BETHLEHEM, Pa. Just before 10 a.m. Saturday morning at Lehigh, a shout from a fan interrupted the routine drills occurring on the field in front of him.
Yo, Vince! the barking voice called.
Heads turned in anticipation and chatter rustled from the stands. Along the sideline strolled former national champion Vince Young, who greeted his on-looking admirers by spreading his index and pinky fingers into his alma maters signature Hook em Horns gesture. His contract with the Eagles freshly inked, the 6-foot-5, 230-pound quarterback wore not a helmet, but a green-and-white visor along with the customary red quarterback jersey, No. 9 displayed on each side but no name printed on his back.
Young may very well hide in the background during his time in Philadelphia, where he seeks a fresh start as a backup to Michael Vick, but not on this day. No, on the day that fans returned to Lehigh, bringing with them the vivacious spirit of Eagles training camp, the ex-Titan spent his introductory moments as the center of attention.
Vince Young, Vince Young, Vince Young! came the chants, soon replaced by the traditional E-A-G-L-E-S! In return, the man of the hour offered a sheepish smile and a few subtle waves.
If Young is ready to move on from his troubled past and mature into the leader of an NFL franchise, he certainly has found the right place.
You hear a lot of history about Eagles Nation, he said. And just to be a part of it, Im very, very happy to be here and be a part of a great, great organization.
Teammates and fans appeared equally as happy. At least in its opening stage, the Vince Young-Eagles marriage seemed like an ideal fit.
And what makes it ideal? Well, precisely the same factors that have allowed the Michael Vick experiment to flourish thus far.
First among them, Young was quick to point out, is Andy Reid. His eagerness to offer second chances and the respect he owns across the league attracted another beleaguered quarterback.
That respect exists particularly within Young, stemming from his teenage years in Houston. In 2005, his standout junior season at Texas earned him the Maxwell Award. Reid was a guest at the ceremony, where Young made sure to heed his mothers advice: When you see someone you really respect, Felicia Young used to tell Vince, dont be shy to go up and speak to him.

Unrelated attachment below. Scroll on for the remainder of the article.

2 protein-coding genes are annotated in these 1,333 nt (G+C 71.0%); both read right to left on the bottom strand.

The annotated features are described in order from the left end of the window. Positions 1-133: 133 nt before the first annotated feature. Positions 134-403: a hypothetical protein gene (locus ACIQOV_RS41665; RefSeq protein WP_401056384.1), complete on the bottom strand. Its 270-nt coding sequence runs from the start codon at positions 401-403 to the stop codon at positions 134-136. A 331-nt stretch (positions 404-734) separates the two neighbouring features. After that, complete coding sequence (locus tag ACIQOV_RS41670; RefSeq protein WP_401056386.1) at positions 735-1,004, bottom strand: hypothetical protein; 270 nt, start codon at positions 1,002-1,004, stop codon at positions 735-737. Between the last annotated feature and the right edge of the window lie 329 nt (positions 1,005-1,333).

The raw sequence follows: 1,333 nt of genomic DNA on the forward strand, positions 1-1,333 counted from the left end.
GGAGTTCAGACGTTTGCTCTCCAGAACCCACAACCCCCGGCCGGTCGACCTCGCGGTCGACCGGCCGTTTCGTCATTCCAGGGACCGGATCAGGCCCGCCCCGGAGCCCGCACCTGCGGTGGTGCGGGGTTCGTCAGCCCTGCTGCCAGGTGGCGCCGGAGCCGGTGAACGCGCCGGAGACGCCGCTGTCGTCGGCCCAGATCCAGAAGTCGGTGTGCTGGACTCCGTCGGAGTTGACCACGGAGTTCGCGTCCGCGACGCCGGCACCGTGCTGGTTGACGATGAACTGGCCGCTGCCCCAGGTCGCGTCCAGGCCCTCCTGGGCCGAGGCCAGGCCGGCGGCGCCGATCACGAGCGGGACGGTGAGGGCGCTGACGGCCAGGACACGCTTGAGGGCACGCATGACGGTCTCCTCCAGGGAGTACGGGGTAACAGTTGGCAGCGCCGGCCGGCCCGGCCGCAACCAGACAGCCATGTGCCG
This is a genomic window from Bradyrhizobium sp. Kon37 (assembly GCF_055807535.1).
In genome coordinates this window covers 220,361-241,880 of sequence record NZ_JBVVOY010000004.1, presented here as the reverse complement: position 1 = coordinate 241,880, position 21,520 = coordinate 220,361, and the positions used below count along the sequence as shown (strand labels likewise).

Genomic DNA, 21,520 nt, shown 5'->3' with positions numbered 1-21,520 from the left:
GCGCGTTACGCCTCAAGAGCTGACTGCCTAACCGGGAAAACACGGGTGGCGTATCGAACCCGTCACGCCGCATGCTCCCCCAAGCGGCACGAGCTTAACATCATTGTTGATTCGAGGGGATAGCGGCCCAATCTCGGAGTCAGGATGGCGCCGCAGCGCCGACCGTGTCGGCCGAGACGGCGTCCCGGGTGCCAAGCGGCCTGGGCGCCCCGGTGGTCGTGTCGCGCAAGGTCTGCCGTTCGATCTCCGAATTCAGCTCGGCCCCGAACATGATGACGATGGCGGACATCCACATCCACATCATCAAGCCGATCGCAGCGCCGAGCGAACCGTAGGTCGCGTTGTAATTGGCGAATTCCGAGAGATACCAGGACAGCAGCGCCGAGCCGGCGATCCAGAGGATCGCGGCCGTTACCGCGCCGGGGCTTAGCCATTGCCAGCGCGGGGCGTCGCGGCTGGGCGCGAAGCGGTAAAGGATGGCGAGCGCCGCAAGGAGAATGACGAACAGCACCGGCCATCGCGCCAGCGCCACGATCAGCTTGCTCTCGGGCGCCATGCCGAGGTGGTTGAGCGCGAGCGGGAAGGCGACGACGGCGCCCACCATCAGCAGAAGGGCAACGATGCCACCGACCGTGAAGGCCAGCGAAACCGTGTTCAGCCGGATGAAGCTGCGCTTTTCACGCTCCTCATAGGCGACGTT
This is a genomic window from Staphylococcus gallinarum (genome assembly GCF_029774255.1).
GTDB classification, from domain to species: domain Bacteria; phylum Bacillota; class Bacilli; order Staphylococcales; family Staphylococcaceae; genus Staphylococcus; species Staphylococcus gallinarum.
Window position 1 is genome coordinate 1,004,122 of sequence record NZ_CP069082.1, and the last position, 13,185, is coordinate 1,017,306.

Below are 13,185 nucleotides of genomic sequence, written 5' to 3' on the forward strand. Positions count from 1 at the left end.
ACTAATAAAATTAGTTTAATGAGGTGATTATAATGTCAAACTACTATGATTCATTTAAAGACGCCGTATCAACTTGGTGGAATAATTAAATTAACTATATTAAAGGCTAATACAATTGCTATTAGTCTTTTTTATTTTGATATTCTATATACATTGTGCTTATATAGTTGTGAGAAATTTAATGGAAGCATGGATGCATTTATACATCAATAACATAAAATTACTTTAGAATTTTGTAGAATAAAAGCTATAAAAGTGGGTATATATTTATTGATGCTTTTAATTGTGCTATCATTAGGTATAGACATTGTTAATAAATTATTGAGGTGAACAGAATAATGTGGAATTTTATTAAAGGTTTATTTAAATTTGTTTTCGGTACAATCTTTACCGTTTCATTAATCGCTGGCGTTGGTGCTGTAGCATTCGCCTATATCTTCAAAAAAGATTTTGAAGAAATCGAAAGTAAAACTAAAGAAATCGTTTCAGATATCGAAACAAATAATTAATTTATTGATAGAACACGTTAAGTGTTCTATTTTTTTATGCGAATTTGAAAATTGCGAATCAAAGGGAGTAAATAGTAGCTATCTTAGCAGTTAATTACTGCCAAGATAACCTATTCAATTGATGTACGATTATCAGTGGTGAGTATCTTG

Reid recalls the eventual third-overall draft pick probing him about Donovan McNabb and what made the then-Birds QB successful. Little did Young know, he had planted the seeds for an eventual Reid reclamation project.
Upon his arrival in Tennessee, the college star struggled to bear the weight of being an NFL cornerstone so much that he considered retiring after his rookie season. Seventeen interceptions in 2007 followed, then injuries in 2008 and a benching in 2009.
The conflict came to a head last season, when Young had an altercation with coach Jeff Fisher in Week 11. His long-awaited release was completed on Thursday and he was an Eagle by Friday.
Now a weathered 28, Young is turning to his new head coach to redirect his life and career, just as he did with Vick two years ago.
"I've learned from all my mistakes," Young declared Saturday.
Vince and I had the opportunity to talk and have a long conversation, Reid said. I feel very comfortable with bringing him in.
I know hes going to come in and fill a spot for us as a backup quarterback.
Those arent words normally spoken of a Heisman runner-up, of a breath-takingly talented athlete who once single-handedly carried a team to a national title.
But adversity, whether self-inflicted or coincidental, has a way of interfering with blossoming NFL careers.
Things happen in this league, Reid said.
Jason Babin, now a teammate of Youngs for the second straight year, confronted the leagues cruelty and came out on top. A five-year, 28-million deal signed Thursday with the Eagles became his ultimate reward.
The defensive end who was chewed up and spit out by four organizations out-of-position in Houston, misused in Kansas City, and an afterthought in Seattle and his first go-round in Philly understands the mental process Young is undergoing.
When you get fired, theres a self-evaluation that goes on. Its humbling, Babin said. You tell yourself listen, this is what Ive got to do now. Ive got to earn it back. Whatever it takes.
Coaches and the guys upstairs obviously believed Young was ready, he said. Im sure hes here to work.
Here, Young gets a year-long apprenticeship with Vick. He will receive first-hand lessons in starting over and rededicating oneself to the game, in maturing and rehabilitating ones image. As Vick learned from McNabb, Young hopes to learn from Vick.
"Hell be able to watch and see how I handle certainsituations and my approach to the game," Vick said. "I think it will rub off on him.There will be no quarterback controversy, however, just a gifted protg preparing to step in when called upon and, along the way, pushing his personal mentor.
Oh yeah, were gonna compete, Young said. Thats what we do and its gonna make him play better and its gonna make me get better.
The one thing I know about Vince Young, is this guy wins football games, Reid said. Those are the guys I want. I love surrounding myself with that energy.
The energy arrived on a bustling Saturday morning at Lehigh, where an attentive Young stood amongst his fellow quarterbacks in meetings during and after practice. Much of the reclamation process involves planning, with instruction from teachers like QBs coach Doug Pederson, but more transpires naturally, with continual observations of Vick providing opportunities for mental notes.
The latter is most vital to Youngs restoration.
Im a working product. Aint no one perfect in this league, Young said. As guys get older and more mature, they start to take off. Im kind of in that mode right now.
E-mail Brian Kotloff at firstname.lastname@example.org